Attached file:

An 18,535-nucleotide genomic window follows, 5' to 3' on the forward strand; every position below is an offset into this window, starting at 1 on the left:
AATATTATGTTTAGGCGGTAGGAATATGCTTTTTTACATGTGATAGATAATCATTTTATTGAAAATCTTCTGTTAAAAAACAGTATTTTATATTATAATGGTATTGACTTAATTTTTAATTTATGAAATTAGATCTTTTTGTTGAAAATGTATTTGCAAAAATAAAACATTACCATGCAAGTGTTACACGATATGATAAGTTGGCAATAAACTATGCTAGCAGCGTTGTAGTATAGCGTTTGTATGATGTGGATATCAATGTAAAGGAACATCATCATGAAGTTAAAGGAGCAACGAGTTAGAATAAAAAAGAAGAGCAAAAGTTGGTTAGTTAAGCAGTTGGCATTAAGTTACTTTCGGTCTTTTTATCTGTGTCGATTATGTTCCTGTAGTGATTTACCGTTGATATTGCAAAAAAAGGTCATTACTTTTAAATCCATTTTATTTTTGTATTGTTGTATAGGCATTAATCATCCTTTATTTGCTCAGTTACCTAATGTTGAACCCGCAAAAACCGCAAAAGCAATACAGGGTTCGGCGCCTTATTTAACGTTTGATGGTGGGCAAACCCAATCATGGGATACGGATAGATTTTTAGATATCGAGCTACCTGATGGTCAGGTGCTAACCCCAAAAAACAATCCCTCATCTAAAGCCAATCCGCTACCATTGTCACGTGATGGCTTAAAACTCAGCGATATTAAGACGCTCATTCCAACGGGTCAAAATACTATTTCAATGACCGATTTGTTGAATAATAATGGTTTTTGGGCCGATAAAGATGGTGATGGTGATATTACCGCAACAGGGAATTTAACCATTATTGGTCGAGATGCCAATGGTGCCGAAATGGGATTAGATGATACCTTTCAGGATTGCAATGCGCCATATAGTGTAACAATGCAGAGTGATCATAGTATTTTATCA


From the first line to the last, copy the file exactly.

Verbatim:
An 18,535-nucleotide genomic window follows, 5' to 3' on the forward strand; every position below is an offset into this window, starting at 1 on the left:
AATATTATGTTTAGGCGGTAGGAATATGCTTTTTTACATGTGATAGATAATCATTTTATTGAAAATCTTCTGTTAAAAAACAGTATTTTATATTATAATGGTATTGACTTAATTTTTAATTTATGAAATTAGATCTTTTTGTTGAAAATGTATTTGCAAAAATAAAACATTACCATGCAAGTGTTACACGATATGATAAGTTGGCAATAAACTATGCTAGCAGCGTTGTAGTATAGCGTTTGTATGATGTGGATATCAATGTAAAGGAACATCATCATGAAGTTAAAGGAGCAACGAGTTAGAATAAAAAAGAAGAGCAAAAGTTGGTTAGTTAAGCAGTTGGCATTAAGTTACTTTCGGTCTTTTTATCTGTGTCGATTATGTTCCTGTAGTGATTTACCGTTGATATTGCAAAAAAAGGTCATTACTTTTAAATCCATTTTATTTTTGTATTGTTGTATAGGCATTAATCATCCTTTATTTGCTCAGTTACCTAATGTTGAACCCGCAAAAACCGCAAAAGCAATACAGGGTTCGGCGCCTTATTTAACGTTTGATGGTGGGCAAACCCAATCATGGGATACGGATAGATTTTTAGATATCGAGCTACCTGATGGTCAGGTGCTAACCCCAAAAAACAATCCCTCATCTAAAGCCAATCCGCTACCATTGTCACGTGATGGCTTAAAACTCAGCGATATTAAGACGCTCATTCCAACGGGTCAAAATACTATTTCAATGACCGATTTGTTGAATAATAATGGTTTTTGGGCCGATAAAGATGGTGATGGTGATATTACCGCAACAGGGAATTTAACCATTATTGGTCGAGATGCCAATGGTGCCGAAATGGGATTAGATGATACCTTTCAGGATTGCAATGCGCCATATAGTGTAACAATGCAGAGTGATCATAGTATTTTATCA